Battle for new Spiegel chief heats up

The fight as to who will lead Germany’s well known Der Spiegel news magazine appears to be turning into a battle of the sexes, as the company’s men and women reportedly back different candidates, it emerged over the weekend.

Battle for new Spiegel chief heats up
Photo: DPA

Men apparently favour Jakob Augstein, the controversial son of former Der Spiegel head Rudolf Augstein, while women want Miriam Meckel, the director of the Institute for Media and Communication Management to get the top job.

On Friday the news broke that Der Spiegel was dissolving its current editorial management team and seeking to replace it with a single overseer.

Focus magazine reported that the Hamburg-based magazine was tired of the infighting between the two managers – Georg Mascolo, who was responsible for print and Mathias Müller von Blumencron, who led the digital operations.

Apparently applicants had to fill two key criteria: The person cannot come from the rank and file and he or she should be able to lead the magazine alone. The publication, following its poor experience of a shared helm, is looking for a single manager to take over.

While Augstein is closely associated with Der Spiegel and writes a regular column for Spiegel Online, he is currently publisher of the weekly newspaper Der Freitag.

Recently he had to answer to anti-Semitism charges, as he was listed as one of the top ten anti-Semites for 2012, according to the Simon Wiesenthal Center, a US Jewish human rights organization. Augstein denied being an anti-Semite and the listing sparked heated debate in Germany.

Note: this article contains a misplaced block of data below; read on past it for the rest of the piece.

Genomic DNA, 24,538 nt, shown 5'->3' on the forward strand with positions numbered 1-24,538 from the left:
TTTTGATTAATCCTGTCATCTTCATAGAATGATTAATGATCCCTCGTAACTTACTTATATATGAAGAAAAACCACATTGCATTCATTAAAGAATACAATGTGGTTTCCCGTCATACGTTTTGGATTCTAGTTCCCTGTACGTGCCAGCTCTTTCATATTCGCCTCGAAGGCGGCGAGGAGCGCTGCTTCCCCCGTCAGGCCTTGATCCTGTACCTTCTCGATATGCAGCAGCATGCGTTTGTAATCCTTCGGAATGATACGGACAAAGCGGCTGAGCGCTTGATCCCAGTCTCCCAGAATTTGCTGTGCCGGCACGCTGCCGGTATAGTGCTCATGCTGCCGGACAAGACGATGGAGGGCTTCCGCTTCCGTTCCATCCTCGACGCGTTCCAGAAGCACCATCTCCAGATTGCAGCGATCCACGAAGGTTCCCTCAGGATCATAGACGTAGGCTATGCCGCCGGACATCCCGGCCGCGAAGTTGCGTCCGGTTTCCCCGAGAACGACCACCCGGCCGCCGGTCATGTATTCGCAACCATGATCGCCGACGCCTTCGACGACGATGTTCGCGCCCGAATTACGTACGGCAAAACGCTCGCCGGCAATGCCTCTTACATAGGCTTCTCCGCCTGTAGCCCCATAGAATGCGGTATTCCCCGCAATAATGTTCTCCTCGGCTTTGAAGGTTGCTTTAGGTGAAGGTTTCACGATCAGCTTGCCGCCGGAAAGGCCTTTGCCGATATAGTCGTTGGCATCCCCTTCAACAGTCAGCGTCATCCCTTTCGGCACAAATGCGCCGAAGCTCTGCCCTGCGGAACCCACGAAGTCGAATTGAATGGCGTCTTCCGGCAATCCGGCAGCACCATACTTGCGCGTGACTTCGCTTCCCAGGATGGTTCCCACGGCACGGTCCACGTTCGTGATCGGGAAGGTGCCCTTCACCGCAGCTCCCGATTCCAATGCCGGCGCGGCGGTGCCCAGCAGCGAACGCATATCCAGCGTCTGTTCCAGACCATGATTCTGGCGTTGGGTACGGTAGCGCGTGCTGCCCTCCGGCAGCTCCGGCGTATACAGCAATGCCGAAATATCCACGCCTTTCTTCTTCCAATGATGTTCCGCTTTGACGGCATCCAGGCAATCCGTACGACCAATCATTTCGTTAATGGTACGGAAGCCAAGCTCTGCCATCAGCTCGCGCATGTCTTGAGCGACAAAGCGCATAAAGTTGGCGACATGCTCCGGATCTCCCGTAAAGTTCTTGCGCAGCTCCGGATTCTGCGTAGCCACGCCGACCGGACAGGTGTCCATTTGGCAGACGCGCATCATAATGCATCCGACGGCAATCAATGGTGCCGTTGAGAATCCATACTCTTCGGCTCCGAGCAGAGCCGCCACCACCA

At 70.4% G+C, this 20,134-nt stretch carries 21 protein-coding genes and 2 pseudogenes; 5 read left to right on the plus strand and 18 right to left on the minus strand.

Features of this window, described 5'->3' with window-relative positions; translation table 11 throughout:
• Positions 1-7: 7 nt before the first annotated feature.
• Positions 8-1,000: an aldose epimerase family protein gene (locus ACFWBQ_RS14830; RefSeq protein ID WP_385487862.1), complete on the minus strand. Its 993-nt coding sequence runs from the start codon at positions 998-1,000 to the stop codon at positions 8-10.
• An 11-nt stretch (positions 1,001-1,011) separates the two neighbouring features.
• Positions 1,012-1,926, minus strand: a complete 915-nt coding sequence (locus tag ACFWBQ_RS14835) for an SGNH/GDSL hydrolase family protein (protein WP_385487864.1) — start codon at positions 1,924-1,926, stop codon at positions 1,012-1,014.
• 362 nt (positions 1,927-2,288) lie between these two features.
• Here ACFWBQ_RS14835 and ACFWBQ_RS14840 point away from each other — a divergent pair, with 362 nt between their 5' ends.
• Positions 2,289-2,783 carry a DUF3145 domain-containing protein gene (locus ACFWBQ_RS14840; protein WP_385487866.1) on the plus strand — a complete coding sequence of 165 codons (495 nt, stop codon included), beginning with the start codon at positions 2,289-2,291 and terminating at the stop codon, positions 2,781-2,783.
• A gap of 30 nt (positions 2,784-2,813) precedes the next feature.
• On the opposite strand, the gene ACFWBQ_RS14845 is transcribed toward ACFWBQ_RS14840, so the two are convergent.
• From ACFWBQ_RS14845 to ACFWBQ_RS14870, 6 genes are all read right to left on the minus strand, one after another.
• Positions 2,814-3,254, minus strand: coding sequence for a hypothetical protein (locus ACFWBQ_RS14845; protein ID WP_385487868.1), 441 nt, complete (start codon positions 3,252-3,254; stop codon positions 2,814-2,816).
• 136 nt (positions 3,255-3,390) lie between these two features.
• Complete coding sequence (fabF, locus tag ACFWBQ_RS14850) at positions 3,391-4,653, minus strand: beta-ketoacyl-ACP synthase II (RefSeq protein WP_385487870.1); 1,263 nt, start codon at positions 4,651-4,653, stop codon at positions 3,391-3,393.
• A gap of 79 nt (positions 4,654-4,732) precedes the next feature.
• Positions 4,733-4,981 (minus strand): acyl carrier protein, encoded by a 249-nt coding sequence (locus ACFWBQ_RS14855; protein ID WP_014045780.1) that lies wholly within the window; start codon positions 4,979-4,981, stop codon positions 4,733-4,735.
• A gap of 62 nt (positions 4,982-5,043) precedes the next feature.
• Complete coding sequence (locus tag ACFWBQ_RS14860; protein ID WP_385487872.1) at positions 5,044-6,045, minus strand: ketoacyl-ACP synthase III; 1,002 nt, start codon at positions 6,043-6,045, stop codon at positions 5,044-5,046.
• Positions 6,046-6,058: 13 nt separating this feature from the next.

It added that Mascolo and Müller von Blumencron were sharply at odds over whether Spiegel Online should charge for content, with Mascolo favoring that and his rival against it.

The two have led Spiegel since February 2008, following a long and arduous search for someone to replace outgoing Editor-in-Chief Stefan Aust. The magazine’s preferred candidate, Claus Kleber, the moderator of ZDF’s news show Heute Journal, turned down the job.

Mascolo and Müller von Blumencron never got along, Focus reported. Mascolo has come under heavy criticism as the print magazine, like many of its competitors, has lost readership.

Circulation dropped from 1.05 million to 891,000 under Mascolo’s leadership, with the 10 worst selling titles since data was collected occurring in 2012 and 2013. He has had to answer to criticisms over his choice of title subjects and also about his policies toward women.

That’s why Der Spiegel‘s women journalists are now seeking the chance to get the first-ever female head of Spiegel, Focus speculated.

The Local/mw

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